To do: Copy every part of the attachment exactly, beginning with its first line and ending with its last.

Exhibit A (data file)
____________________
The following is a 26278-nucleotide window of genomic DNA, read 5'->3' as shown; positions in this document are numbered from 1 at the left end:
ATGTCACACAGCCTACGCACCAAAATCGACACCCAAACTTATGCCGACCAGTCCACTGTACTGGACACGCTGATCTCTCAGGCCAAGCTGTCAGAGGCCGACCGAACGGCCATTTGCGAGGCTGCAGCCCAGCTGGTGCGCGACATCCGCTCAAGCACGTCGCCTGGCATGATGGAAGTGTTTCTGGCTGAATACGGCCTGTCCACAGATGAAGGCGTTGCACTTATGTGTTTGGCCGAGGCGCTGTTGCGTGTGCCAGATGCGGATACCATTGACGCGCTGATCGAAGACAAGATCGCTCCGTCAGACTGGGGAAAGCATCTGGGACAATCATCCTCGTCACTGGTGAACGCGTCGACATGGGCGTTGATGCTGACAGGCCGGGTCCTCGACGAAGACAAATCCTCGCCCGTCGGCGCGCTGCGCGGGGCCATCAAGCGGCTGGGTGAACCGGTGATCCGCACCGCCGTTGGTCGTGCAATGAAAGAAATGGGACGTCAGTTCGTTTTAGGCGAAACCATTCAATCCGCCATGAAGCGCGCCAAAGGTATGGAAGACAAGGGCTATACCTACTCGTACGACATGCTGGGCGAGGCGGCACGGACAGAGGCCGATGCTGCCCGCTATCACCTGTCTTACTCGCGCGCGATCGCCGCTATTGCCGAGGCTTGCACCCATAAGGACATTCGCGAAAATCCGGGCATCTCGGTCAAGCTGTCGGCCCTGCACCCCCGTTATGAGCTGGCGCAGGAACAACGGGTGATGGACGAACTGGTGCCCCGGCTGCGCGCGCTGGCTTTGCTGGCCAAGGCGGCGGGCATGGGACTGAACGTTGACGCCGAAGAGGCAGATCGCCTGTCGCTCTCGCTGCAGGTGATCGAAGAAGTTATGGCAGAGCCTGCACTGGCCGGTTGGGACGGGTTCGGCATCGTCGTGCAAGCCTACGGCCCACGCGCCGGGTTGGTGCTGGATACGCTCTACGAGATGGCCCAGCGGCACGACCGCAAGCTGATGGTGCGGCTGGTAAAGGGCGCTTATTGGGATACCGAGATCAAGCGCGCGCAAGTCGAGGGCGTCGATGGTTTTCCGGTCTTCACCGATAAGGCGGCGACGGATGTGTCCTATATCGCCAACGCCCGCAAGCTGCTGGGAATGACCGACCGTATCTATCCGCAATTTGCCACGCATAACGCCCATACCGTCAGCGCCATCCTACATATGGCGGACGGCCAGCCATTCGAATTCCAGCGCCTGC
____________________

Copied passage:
The following is a 26278-nucleotide window of genomic DNA, read 5'->3' as shown; positions in this document are numbered from 1 at the left end:
ATGTCACACAGCCTACGCACCAAAATCGACACCCAAACTTATGCCGACCAGTCCACTGTACTGGACACGCTGATCTCTCAGGCCAAGCTGTCAGAGGCCGACCGAACGGCCATTTGCGAGGCTGCAGCCCAGCTGGTGCGCGACATCCGCTCAAGCACGTCGCCTGGCATGATGGAAGTGTTTCTGGCTGAATACGGCCTGTCCACAGATGAAGGCGTTGCACTTATGTGTTTGGCCGAGGCGCTGTTGCGTGTGCCAGATGCGGATACCATTGACGCGCTGATCGAAGACAAGATCGCTCCGTCAGACTGGGGAAAGCATCTGGGACAATCATCCTCGTCACTGGTGAACGCGTCGACATGGGCGTTGATGCTGACAGGCCGGGTCCTCGACGAAGACAAATCCTCGCCCGTCGGCGCGCTGCGCGGGGCCATCAAGCGGCTGGGTGAACCGGTGATCCGCACCGCCGTTGGTCGTGCAATGAAAGAAATGGGACGTCAGTTCGTTTTAGGCGAAACCATTCAATCCGCCATGAAGCGCGCCAAAGGTATGGAAGACAAGGGCTATACCTACTCGTACGACATGCTGGGCGAGGCGGCACGGACAGAGGCCGATGCTGCCCGCTATCACCTGTCTTACTCGCGCGCGATCGCCGCTATTGCCGAGGCTTGCACCCATAAGGACATTCGCGAAAATCCGGGCATCTCGGTCAAGCTGTCGGCCCTGCACCCCCGTTATGAGCTGGCGCAGGAACAACGGGTGATGGACGAACTGGTGCCCCGGCTGCGCGCGCTGGCTTTGCTGGCCAAGGCGGCGGGCATGGGACTGAACGTTGACGCCGAAGAGGCAGATCGCCTGTCGCTCTCGCTGCAGGTGATCGAAGAAGTTATGGCAGAGCCTGCACTGGCCGGTTGGGACGGGTTCGGCATCGTCGTGCAAGCCTACGGCCCACGCGCCGGGTTGGTGCTGGATACGCTCTACGAGATGGCCCAGCGGCACGACCGCAAGCTGATGGTGCGGCTGGTAAAGGGCGCTTATTGGGATACCGAGATCAAGCGCGCGCAAGTCGAGGGCGTCGATGGTTTTCCGGTCTTCACCGATAAGGCGGCGACGGATGTGTCCTATATCGCCAACGCCCGCAAGCTGCTGGGAATGACCGACCGTATCTATCCGCAATTTGCCACGCATAACGCCCATACCGTCAGCGCCATCCTACATATGGCGGACGGCCAGCCATTCGAATTCCAGCGCCTGC